AND NOW YOU KNOW — This was the roughest East Orange nightclub
Published 12:28 am Saturday, May 28, 2022
Orange was a boom town in the early 1940s as surely as Beaumont had been a boom town with the discovery of oil.
The difference was that in Orange the boom came with the building of ships for the War Effort of World War II.
Sleepy Orange was trying to recover from the Great Depression when in 1940 the contracts were awarded to start building ships for the U.S. Navy. People began to come to Orange to work in the shipyards and began to make money, lots of money.
Some workers made more money in one month than they had been making in one year previously.
When there are people making money, there are people around to help them spend it. Across the Sabine River, in Louisiana, there were a strip of night clubs, beer joints, gambling establishments and houses of ill repute. They were all there to separate the working man from his money.
From the 1930s through the 1950s, there were as many as 22 of these places on Highway 90 from Orange to Vinton. There were small places, and there were some nice clubs with dress codes and codes for behavior. The most unique of the gambling and drinking clubs was the Show Boat.
It was an actual stern wheel river boat, built by the Phil A. Rohan Boat, Boiler, and Tank Works in St. Louis, Missouri, in 1915. It was the second boat to be named “The Harry Lee.”
She was owned by the Valley Line of Memphis and ran the river between Memphis, Helena and Friar’s Point. In June 1924 she was sold to the Sherburne Transportation Company. After more years of river service, she began to be used as a barracks for soldiers at Alexandria, Louisiana, and was docked on the Red River.
In 1941 the Lee was taken to Orange to be used to house shipyard workers while housing was being built. In May 1942 there was a fire that burned a portion of the boat. By that time Orange was booming and there was money being spent, so the Lee was converted into a gambling boat.
She was 175 feet long and 36 feet wide with a shallow draft of 6.7 feet, so she was ideal to be docked beside Highway 90 and become one of the night spots of “East Orange.”
The area called East Orange was about as lawless an area as there could be. It was in Louisiana, across the river from Orange, so Texas law did not apply, and Orange law enforcement had no jurisdiction. It was far enough from Vinton and Lake Charles for Louisiana law enforcement to not take much interest in what went on at the clubs.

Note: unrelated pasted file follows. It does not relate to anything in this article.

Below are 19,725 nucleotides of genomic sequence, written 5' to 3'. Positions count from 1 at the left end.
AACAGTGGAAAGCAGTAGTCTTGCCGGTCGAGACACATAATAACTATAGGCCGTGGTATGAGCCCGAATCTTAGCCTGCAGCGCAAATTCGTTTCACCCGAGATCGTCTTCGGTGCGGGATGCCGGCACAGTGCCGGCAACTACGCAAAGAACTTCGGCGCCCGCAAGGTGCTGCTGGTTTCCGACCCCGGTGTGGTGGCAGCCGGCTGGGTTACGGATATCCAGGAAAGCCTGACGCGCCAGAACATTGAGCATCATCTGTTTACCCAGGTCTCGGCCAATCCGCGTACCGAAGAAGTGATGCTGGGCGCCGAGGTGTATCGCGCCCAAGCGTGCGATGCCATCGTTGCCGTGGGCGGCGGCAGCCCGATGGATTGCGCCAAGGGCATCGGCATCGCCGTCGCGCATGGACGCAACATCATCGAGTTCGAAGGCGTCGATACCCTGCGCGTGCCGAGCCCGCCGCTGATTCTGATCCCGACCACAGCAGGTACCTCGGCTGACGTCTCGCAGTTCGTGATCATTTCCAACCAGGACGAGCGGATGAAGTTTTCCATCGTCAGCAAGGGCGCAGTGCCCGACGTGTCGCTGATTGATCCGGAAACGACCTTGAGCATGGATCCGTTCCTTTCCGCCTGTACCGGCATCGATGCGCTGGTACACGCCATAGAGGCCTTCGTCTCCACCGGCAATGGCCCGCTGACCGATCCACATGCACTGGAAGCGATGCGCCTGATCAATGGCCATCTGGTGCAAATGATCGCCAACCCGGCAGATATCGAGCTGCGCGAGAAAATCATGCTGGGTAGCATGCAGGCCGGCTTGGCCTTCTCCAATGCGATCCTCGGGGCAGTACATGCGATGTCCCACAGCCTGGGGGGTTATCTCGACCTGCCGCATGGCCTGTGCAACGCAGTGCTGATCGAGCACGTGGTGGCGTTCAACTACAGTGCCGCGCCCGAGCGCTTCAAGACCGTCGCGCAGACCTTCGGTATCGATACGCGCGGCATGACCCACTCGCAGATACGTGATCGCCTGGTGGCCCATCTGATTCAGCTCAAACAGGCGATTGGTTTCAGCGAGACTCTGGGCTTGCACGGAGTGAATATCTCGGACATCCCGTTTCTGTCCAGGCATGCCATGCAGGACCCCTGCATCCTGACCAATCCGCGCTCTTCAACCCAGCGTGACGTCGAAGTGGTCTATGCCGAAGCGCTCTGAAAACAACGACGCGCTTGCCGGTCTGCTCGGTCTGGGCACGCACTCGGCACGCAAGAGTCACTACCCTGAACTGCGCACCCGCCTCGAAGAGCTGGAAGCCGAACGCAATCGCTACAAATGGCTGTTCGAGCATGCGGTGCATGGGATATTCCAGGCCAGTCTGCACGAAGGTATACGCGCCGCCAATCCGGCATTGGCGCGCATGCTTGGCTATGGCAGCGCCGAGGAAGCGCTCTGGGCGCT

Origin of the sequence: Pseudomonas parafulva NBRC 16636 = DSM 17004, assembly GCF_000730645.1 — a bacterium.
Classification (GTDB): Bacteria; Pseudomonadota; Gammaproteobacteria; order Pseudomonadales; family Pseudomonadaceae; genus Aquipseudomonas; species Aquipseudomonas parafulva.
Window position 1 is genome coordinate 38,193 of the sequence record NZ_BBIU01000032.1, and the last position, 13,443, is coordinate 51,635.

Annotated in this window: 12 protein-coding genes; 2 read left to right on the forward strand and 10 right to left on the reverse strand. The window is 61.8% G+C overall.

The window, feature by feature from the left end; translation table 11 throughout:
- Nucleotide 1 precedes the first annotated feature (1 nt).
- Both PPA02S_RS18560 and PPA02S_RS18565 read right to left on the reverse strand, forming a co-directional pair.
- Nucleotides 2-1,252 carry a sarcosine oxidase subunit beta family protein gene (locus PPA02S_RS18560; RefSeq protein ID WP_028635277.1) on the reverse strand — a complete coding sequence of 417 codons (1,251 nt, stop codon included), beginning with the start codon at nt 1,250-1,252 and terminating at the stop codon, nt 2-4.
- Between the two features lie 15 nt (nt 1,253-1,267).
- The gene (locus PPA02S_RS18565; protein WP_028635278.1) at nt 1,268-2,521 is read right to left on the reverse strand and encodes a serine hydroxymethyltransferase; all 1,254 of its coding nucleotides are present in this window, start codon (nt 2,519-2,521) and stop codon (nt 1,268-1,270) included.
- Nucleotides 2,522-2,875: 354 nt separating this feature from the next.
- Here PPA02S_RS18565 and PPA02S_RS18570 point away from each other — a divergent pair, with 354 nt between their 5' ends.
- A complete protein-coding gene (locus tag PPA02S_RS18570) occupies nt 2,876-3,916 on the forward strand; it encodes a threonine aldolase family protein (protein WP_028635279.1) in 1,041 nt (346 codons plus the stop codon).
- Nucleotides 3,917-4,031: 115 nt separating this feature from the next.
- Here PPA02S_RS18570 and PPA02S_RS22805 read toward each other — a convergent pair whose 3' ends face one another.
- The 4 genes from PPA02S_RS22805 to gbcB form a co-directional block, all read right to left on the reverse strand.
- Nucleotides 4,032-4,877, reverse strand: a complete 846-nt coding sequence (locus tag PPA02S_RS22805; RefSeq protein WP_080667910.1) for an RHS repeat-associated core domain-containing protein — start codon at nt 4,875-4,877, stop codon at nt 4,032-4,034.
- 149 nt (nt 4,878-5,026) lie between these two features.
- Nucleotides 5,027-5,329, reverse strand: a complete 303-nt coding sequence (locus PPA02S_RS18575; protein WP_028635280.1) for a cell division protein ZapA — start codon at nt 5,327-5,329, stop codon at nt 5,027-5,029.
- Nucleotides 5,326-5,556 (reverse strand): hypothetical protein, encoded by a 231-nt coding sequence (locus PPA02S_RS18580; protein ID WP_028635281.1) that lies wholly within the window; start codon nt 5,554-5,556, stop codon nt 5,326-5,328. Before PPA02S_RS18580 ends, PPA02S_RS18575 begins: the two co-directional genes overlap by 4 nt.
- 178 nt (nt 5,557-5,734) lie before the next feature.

The newly named “Show Boat” became the roughest of the spots along the highway.
The Show Boat was flashy with a lot of outside lights and located close enough to the steel bridge at the foot of Green Avenue for shipyard workers to walk across the river after their shift ended to party and spend money. The aim of the management of the Show Boat was to get people drunk enough to spend their money on many drinks and to gamble enough to lose all the money they walked in with.
The late Murray Spector said in an interview “the Showboat was the roughest of all the places over there. If people wanted to get in trouble, you could in the Show Boat. There were even rough women. There was one they called ‘Show Boat Ruby’ and she was a terror.”
The Show Boat had slot machines, blackjack, a restaurant and a dance floor with a live band. There were also some women that would help the men spend money.
One story was told about a professional gambler from Shelby County who watched the way the games were run at the Show Boat and decided he could beat them. He recruited six of his friends to go with him one night and when he had won $60,000, he signaled his friends to come to him. They circled him and handed him a pistol, the six already had pistols.
The gambler then told the dealer he was leaving. The dealer said, “Not with our money.” The gambler and his friends pulled their pistols and said they were leaving. They then walked backwards with one man ahead looking forward.
The bouncers from the Show Boat walked behind them all the way to the door. The men with the money kept walking backwards all the way across the bridge with the front man facing forward watching for cars.
Other gamblers were not so lucky. Reportedly some winners were knocked out and their pockets emptied. It was said that when the water cleared up, from the walkway going from the dock to the boat, there were hundreds of billfolds lying on the bottom. Men would be hit in the head and the money taken out of the billfolds. The billfolds were then tossed into the water.
When the new bridge across the Sabine River was built and traffic began to use the new interstate highway, the clubs of East Orange closed.
The Show Boat was towed to Mississippi and used for a few years as a restaurant. The final fate of the Harry Lee/Show Boat is unknown, but the legend of the Show Boat is a part of the history of the “War Years” in Orange.
“And now you know”
— Written by Mike Louviere